Publication/Source: 
The Guardian (UK)
URL: 
http://www.guardian.co.uk/commentisfree/cifamerica/2010/aug/12/drugs-war-on-mexican-people

Mexico Hopes $270 Million in Social Spending Will Help End Juarez Drug Violence

Location: 
Ciudad Juarez, CHH
Mexico
In lieu of ending drug prohibition and stripping the drug traffickers of their ability to function, the Mexican government has put together a $270 million rescue package for Ciudad Juarez. The campaign is called "Todos Somos Juárez" -- "We are all Juarez". Few believe the campaign can turn the city around anytime soon.
Publication/Source: 
The Washington Post (DC)
URL: 
http://www.washingtonpost.com/wp-dyn/content/article/2010/08/11/AR2010081106253.html?wprss=rss_print

Congress Approves $600 Million for More Cops, Drones on Mexico Border [UPDATED]

(This is an updated version, posted August 11, of an article originally published on August 7.)

Acting to fulfill a June request from President Obama, the Senate last Thursday approved spending $600 million to increase the law enforcement presence on the US-Mexico border. The House earlier approved a $701 million version of the bill, and Tuesday moved on a voice vote to accept the Senate version.

military drone planes
The Obama request was largely a response to the meltdown over immigration in Arizona and calls to "secure the border" from Republicans. It also reflected heightening concern about the prohibition-related violence bloodying the Mexican side of the border. Last year, Obama had vowed to pass comprehensive immigration reform, but at this point, all that's left is more money for law enforcement.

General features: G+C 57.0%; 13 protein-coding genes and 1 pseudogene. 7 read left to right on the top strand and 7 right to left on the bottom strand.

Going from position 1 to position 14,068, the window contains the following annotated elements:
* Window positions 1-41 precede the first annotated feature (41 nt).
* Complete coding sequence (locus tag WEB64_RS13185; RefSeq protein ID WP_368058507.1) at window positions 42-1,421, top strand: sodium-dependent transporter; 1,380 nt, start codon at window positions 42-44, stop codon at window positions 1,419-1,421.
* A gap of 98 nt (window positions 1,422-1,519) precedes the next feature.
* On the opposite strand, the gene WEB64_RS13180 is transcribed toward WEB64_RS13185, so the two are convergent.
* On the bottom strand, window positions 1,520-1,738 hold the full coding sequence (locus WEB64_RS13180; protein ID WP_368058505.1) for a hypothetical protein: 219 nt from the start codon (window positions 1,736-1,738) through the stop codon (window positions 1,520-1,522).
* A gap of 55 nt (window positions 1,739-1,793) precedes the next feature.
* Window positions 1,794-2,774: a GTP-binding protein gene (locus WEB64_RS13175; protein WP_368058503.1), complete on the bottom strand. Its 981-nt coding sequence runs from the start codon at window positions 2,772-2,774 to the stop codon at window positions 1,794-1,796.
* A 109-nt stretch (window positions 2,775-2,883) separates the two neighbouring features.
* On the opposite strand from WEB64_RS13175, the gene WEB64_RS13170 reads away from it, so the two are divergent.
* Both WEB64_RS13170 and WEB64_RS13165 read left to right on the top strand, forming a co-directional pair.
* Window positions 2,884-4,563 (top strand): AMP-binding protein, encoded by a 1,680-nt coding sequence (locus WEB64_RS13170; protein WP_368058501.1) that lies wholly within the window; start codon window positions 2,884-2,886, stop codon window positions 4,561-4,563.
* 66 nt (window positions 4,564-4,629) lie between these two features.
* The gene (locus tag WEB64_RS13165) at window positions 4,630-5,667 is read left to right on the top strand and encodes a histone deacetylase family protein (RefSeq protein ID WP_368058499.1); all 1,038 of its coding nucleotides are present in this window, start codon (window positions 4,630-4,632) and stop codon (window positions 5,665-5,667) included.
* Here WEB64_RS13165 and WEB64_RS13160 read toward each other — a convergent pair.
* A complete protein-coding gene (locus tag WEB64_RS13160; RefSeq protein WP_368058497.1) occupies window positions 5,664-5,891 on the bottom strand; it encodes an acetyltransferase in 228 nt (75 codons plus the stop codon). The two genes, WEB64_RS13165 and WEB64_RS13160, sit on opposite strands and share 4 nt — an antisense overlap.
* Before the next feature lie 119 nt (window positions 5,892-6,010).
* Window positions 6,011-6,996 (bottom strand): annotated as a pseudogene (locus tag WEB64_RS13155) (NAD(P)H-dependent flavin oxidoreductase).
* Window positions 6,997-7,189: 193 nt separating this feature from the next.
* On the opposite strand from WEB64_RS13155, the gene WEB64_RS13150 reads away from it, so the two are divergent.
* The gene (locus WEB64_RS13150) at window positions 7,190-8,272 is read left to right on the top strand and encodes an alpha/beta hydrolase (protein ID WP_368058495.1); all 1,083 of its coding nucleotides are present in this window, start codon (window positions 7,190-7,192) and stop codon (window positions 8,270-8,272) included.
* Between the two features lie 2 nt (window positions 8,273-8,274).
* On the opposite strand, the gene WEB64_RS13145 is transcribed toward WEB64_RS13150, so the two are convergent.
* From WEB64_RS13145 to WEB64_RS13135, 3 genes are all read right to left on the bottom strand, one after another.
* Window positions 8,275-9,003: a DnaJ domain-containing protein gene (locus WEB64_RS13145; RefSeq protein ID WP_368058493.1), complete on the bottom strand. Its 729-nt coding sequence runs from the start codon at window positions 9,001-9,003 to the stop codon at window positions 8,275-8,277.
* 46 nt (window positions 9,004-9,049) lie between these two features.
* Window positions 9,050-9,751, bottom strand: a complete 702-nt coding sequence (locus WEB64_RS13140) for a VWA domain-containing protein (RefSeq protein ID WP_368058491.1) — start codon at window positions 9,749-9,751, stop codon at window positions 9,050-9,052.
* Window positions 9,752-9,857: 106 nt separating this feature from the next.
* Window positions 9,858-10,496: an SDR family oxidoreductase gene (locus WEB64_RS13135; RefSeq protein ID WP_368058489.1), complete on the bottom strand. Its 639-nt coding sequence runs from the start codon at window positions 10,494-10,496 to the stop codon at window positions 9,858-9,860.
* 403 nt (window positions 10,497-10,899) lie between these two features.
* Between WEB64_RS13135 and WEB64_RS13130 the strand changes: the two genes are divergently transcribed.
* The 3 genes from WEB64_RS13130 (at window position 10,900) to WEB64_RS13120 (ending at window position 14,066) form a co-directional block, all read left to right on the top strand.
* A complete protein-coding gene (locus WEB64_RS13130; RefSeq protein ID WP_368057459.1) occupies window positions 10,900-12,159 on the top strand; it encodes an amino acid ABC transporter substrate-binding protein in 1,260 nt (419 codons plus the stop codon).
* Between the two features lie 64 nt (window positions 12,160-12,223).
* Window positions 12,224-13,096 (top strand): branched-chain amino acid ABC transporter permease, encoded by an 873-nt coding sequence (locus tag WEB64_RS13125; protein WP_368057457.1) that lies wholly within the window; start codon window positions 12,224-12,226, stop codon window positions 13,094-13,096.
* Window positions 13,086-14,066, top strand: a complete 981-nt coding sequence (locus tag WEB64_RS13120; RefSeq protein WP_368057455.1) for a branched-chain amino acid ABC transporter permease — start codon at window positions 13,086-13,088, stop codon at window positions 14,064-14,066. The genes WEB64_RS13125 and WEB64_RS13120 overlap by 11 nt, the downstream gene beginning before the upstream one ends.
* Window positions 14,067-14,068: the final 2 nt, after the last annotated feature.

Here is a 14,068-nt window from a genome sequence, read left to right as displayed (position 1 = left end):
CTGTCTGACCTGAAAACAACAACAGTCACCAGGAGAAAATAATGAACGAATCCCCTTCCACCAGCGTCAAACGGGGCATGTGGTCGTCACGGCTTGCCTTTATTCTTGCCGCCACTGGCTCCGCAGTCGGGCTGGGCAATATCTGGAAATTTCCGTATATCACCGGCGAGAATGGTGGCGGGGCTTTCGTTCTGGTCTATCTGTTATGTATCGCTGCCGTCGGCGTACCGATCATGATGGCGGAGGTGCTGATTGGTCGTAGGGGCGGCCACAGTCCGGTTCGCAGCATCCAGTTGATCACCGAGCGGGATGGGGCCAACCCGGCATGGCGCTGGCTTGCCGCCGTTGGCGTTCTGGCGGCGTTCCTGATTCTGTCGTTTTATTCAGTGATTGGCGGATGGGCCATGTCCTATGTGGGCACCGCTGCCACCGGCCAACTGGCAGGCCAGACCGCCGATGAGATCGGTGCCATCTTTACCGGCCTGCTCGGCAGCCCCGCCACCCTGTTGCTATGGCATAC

The Senate bill, sponsored by Sens. Charles Schumer (D-NY) and Claire McCaskill (D-MO) provides funds for purchasing more unmanned drone surveillance aircraft ($32 million), 1,000 new Border Patrol agents to form a rapid-deployment unit ($129 milllion), as well as another 250 agents each for Immigration and Customs Enforcement, or ICE ($50 million) and Border Protection ($29 million).

Then there's $10 million for investigators to stop corruption in the Border Patrol and ICE, $14 million for communications equipment for new officers, $6 million for forward operating bases near the border, $30 for border interdiction, $8 million for a federal law enforcement training center, $10 million for federal judiciary resources for increased caseloads, $196 million for the Department of Justice, $13 million for border area US Attorneys, $8 million for more US Marshals along the border, and $7 million for border processing of apprehended drug and human traffickers.

The Bureau of Alcohol, Tobacco, and Firearms gets $37 million in the border beef-up, the DEA gets $34 million, and the FBI gets $24 million. And then there's another $21 million for "interagency crime and drug law enforcement along the border," another $20 million for a federal prison system for immigration criminals, and, finally, $2.1 million to "expedite" the deportation of aliens along the border.

The Senate bill pays for the spending by imposing a new tax on companies that hire foreign workers. Companies affected would be those that hire more than 50 H1B or L visa foreign workers.